What we see is what they got. Rarely, if ever, will an athlete do something they haven’t been coached to do or practised at length before the ball is thrown in.
The athletes that take to the field, court or course are a representation of their training environment and practice history. However, that doesn’t stop them from being front and centre of the firing line for scrutiny. Yet they are a product of every coach and support staff that they have ever worked with.
While it is infinitely difficult to quantify the impact of coaches and support staff past or present, those currently sitting in the hot seat need to be aware of the importance of each and every role in a set-up.
All too often we throw our hands up in the air in defeat because an athlete cannot do something we believe should be well within their capability by that stage of their development. Let’s stop bemoaning what was not done before, and let’s get stuck in to a process of ensuring you are not a similar point of discussion for the next coach.
We see and hear this even at the pinnacle of a sport, where deficiencies are plain for all to see. For example, the current Lions rugby squad have a lot of players whose accuracy in passing off one side compared to the other is significantly different. It is obvious to suggest this basic, fundamental, bilateral skill should be second nature to a professional rugby player – yet it is not.
Who is responsible for this? The easy answer is it’s the athlete’s responsibility. But we live in an athletic space nowadays where the players are told what to eat, when to sleep, when to train and for how long and how often. This type of prescribed regimen is beginning at younger and younger stages of an athlete’s development and the consequence of such structure places a greater spotlight on the coaching and management of athletes.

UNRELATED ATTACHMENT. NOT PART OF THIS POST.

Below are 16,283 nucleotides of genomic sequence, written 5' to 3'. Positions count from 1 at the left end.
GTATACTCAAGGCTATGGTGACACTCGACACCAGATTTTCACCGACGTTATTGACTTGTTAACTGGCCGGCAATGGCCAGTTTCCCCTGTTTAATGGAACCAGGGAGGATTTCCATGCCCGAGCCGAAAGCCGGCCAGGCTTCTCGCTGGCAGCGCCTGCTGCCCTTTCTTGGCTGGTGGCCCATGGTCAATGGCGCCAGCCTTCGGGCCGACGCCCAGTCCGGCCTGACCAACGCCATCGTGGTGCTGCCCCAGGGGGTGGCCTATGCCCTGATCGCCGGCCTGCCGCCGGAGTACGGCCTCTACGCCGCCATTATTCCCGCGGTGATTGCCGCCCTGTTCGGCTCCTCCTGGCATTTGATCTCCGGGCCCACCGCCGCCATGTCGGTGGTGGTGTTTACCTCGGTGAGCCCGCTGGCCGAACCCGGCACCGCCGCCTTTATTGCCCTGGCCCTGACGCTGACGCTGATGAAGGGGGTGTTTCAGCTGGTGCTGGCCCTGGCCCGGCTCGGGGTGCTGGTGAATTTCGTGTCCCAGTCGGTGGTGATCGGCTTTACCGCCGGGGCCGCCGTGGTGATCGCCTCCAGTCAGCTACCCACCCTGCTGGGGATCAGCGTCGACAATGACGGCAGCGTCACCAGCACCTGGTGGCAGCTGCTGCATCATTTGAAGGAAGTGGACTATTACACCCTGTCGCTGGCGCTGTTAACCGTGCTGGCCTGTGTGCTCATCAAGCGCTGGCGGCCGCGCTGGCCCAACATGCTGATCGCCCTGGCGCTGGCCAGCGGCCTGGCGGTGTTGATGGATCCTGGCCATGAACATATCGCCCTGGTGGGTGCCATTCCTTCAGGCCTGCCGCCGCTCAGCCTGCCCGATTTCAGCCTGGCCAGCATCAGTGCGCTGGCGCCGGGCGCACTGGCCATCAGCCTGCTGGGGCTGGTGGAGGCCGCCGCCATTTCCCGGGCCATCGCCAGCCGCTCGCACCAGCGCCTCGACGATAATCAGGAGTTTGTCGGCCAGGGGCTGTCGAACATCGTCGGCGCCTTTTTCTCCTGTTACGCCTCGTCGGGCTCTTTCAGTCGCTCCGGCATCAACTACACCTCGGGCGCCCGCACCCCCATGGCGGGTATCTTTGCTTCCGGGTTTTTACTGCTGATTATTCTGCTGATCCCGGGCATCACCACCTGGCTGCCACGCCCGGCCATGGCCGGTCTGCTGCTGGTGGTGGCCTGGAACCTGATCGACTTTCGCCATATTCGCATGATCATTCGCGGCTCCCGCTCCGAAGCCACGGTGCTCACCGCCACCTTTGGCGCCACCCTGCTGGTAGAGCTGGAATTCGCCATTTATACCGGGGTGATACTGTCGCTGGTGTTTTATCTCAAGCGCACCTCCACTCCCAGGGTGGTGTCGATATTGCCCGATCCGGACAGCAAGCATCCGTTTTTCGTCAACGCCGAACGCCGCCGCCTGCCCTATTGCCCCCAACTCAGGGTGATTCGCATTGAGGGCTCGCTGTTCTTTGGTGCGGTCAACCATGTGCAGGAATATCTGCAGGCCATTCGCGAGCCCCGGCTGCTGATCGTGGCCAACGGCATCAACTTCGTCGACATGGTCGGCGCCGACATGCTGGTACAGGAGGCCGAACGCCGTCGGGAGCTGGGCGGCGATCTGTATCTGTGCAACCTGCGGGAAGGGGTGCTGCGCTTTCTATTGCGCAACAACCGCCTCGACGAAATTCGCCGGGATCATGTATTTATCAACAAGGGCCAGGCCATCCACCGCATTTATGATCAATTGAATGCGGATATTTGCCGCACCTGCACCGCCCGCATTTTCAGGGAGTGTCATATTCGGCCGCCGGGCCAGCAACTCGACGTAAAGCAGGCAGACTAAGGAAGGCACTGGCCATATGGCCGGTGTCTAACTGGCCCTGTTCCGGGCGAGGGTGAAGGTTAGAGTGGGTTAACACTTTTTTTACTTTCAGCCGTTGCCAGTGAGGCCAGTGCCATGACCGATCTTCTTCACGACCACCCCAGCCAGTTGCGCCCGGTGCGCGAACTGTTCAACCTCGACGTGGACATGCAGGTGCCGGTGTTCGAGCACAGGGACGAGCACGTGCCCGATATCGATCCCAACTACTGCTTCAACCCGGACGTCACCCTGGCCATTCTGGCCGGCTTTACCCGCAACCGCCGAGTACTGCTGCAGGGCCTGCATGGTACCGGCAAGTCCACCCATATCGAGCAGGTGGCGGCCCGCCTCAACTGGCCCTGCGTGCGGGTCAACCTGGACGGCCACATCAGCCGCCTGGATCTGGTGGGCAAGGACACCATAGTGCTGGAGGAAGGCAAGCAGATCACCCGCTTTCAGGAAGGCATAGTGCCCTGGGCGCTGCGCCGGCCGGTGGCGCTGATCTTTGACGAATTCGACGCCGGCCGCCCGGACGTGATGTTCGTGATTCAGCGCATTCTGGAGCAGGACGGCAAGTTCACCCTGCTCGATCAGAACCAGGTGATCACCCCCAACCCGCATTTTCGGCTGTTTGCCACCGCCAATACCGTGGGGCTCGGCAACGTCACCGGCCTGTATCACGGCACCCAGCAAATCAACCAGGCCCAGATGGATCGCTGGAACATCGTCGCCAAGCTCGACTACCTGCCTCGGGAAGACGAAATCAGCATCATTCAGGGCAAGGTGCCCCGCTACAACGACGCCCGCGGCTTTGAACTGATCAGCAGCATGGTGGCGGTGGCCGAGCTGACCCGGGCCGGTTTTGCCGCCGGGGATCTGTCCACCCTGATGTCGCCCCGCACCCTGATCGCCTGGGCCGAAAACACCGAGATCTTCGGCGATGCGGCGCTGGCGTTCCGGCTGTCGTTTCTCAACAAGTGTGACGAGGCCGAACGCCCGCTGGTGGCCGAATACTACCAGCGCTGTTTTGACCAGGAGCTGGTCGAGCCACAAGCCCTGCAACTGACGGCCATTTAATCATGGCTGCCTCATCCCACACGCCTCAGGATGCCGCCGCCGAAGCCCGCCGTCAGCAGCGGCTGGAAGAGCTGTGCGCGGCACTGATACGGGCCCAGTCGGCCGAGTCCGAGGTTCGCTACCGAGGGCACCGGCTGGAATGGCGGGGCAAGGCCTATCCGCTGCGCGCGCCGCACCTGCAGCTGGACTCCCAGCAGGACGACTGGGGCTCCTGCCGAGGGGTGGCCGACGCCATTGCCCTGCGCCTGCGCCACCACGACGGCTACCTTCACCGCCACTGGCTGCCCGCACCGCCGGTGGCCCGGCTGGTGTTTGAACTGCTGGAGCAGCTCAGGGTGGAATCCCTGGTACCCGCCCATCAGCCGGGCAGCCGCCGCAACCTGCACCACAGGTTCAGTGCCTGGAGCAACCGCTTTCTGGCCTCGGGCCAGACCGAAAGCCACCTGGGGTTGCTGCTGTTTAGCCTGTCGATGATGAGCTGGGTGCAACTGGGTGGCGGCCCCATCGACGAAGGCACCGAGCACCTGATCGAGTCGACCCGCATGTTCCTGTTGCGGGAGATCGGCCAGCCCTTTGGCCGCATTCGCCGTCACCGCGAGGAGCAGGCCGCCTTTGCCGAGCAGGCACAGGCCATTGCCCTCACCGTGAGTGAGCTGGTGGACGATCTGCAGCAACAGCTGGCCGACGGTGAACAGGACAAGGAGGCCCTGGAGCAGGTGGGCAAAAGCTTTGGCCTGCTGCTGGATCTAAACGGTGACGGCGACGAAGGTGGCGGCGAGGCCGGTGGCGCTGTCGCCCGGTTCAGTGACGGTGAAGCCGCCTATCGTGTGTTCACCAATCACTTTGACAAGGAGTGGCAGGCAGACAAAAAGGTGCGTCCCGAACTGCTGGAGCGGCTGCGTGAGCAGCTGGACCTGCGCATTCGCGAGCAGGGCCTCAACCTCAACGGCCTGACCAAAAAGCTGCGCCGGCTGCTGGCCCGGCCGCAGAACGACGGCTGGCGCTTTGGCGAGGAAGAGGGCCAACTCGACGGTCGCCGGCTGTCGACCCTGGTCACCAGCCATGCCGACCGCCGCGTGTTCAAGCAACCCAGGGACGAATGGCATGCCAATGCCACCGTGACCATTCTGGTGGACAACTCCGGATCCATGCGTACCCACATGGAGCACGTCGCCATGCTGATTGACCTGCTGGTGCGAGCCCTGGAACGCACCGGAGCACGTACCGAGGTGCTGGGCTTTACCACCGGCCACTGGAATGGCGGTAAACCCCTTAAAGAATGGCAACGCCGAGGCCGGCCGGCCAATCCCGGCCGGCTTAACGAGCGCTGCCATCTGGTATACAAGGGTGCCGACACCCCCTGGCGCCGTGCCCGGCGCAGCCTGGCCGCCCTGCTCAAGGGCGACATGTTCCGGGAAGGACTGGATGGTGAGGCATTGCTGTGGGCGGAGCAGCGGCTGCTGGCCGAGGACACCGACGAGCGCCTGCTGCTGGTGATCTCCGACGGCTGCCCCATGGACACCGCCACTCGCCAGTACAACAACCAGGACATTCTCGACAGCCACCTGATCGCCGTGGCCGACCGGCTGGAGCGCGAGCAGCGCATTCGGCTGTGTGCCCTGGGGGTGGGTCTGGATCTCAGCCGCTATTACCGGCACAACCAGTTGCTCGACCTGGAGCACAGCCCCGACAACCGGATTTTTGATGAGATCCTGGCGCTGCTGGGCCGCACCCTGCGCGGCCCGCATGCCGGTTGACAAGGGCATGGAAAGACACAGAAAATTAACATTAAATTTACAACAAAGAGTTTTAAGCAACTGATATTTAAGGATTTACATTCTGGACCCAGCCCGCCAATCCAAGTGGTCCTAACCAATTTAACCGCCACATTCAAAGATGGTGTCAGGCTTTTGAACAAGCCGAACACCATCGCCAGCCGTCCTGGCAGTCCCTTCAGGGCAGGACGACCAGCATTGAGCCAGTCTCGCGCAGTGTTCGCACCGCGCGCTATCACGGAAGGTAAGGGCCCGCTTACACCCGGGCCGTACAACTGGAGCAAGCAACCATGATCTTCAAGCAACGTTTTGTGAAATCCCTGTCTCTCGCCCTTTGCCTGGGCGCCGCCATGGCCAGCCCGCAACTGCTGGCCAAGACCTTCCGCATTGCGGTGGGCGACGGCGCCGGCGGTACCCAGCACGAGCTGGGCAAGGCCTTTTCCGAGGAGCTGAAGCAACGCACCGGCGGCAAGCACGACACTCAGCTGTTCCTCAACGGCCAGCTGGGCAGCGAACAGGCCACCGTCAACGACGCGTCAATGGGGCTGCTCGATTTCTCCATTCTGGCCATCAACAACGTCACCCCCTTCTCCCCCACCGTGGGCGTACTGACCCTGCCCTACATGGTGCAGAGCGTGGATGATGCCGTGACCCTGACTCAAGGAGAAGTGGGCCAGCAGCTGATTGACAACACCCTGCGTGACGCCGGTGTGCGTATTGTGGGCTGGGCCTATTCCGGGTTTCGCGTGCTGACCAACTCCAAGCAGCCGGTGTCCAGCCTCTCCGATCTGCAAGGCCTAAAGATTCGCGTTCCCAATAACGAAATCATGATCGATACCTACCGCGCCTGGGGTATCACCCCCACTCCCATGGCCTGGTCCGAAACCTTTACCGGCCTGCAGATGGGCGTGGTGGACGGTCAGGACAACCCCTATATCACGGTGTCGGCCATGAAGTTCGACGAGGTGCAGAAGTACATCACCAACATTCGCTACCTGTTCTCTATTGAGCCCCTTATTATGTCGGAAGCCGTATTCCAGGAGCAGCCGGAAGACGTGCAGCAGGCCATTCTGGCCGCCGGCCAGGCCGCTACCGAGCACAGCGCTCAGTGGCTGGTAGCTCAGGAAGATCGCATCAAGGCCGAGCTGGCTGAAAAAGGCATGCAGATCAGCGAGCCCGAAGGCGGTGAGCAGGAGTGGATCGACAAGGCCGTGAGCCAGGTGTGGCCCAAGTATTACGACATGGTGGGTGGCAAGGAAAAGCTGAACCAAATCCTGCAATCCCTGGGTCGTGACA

The argument for such structure is to prevent overtraining and to maximise all-important recovery time for athletes between sessions or games. There is sound evidence to support such a rationale. But again, this places the responsibility back at the feet of the coaching, management and support staff.
The insatiable appetite of the world’s media across multiple platforms for a go-to person to answer for a result moments after the final whistle, whether good, bad or indifferent, is the world we now live in. Ultimately it comes down to responsibility or even culpability. There is never a shortfall of people claiming their responsibility and contribution to a success. However, in defeat the list of responsible candidates rapidly reduces. Is there a way to change this rhetoric? The quote, “we win together, we lose together” sounds great, but in reality, the collateral damage associated with being involved in an unsuccessful set-up quickly means it becomes “every man for himself”. However, there may be a way to get people more invested in a set-up which may ultimately improve the outcome for everyone involved.
This is not to suggest everyone gets a medal at the end of the day, but when results don’t go the way people had hoped, we need more people to stand up to be counted.
So how can we create a space where the battle within a set-up is between those fighting to take responsibility for how they are to impact on the athlete’s progression and development?